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ALA.NI | ACCA (feat. Iggy Pop and Uncut Gems’ Lakeith Stanfield) out now

January 24, 2020

ALA.NI
NEW ALBUM: ‘ACCA’ – OUT NOW

‘ACCA’, the much-praised new album from Paris-based Londoner ALA.NI is out now, available to stream in full from here. Featuring guest spots from fans of hers including Iggy Pop and Lakeith Stanfield (Uncut Gems, Atlanta), the album includes recent 6Musicand 1Xtra-supported single ‘Papa’ – watch the official video – co-directed by BAFTA-winner Martina Amati – here.

Written & recorded almost entirely a cappella (with no use of loops or sampling), the album is the follow-up to her widely praised debut ‘You & I’, which picked up airplay across 6Music, also securing ALA.NI other famous fans amongst the likes of David Lynch, David Byrne and Jean-Baptiste Mondino.

A powerful vision of modern womanhood, ‘ACCA’ is unflinching in its account of pain, anger and growth. Written on the road in spots including Paris, Mexico, Los Angeles, the UK and New York, ALA.NI created the album by layering up hundreds of vocal tracks, some of which imitate the sounds of instruments, building a hypnotic world blurring the lines between vibrating vocal cords, bowed strings, and blown reeds. Written – as with ‘You & I’ – a cappella, with ‘ACCA’ ALA.NI pushes a vocals-only technique to its furthest possibilities. “It was all pretty lo-fi on my end,” she says; “I didn’t record to a click, I didn’t use a tuner; I’d just press record and lay down whatever came out.” In places, beatboxing serves as percussion, in others ALA.NI lowered her vocals using an octaviser to create the illusion of bass. Elsewhere, the album’s percussive elements have been created using beer bottles and tennis balls, ALA.NI’s own body and the studio walls.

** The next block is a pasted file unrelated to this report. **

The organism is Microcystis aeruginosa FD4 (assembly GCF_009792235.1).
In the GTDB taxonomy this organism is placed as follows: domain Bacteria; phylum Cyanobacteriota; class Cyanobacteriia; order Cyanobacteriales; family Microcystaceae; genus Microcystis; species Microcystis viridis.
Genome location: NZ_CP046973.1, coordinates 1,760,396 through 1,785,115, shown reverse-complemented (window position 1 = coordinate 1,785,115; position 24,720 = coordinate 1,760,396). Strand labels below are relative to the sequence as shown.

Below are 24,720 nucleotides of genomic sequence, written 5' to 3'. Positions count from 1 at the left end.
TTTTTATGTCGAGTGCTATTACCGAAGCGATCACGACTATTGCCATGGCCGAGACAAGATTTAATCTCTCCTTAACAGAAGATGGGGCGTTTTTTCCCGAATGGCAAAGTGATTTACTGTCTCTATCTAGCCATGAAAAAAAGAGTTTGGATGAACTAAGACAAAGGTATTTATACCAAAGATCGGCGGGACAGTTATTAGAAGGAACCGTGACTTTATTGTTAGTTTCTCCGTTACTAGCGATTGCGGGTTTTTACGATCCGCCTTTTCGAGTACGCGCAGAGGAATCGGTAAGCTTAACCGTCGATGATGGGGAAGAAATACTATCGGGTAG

The spectral shuffle of album-opener ‘Differently’ signals the evolution of an artist some distance removed from the bruised torch songs of ‘You & I’. As does the startling appearance of Iggy Pop – whom ALA.NI tapped for a guest spot following airplay on his 6Music radio show – intoning French poetry on the playful ‘Le Diplomate’. Many of the songs found on ‘ACCA’ began life as poems, with tunes that twist and turn, ALA.NI often writing from the standpoint of others. The doo-wop of ‘Hide’ freights a counsel to a friend in an abusive relationship, whilst ‘Papa’ wears its emotional baggage with pride. The lurching tension of ‘Van P’ – a track originally written for Vanessa Paradis – is ratcheted by an appearance from Uncut Gems’ Lakeith Stanfield.

When ALA.NI’s debut came out, comparisons to Ella Fitzgerald and Judy Garland were quick, but her music reflects a far more complex influence and experience. Born in London to Grenadian-immigrant parents (her mother a couture seamstress, her dad a reggae bassist), ALA.NI’s great uncle, Leslie “Hutch” Hutchinson, was one of Britain’s most popular singers in the 1920s, also lover to Cole Porter. A talented dancer, ALA.NI loved Julie Andrews and the ballet, but was told in no uncertain terms that as a young black girl, those things weren’t meant for her.  Graduating from Sylvia Young, ALA.NI worked as a backup vocalist, performing with the likes of Mary J Blige, Andrea Bocelli and Damon Albarn. ‘You & I’ triggered ALA.NI’s debut on Jools Holland, also bills shared with Rufus Wainwright and the Dance Theater of Harlem, and sets at New York’s Lincoln Centre & David Lynch’s Silencio club.

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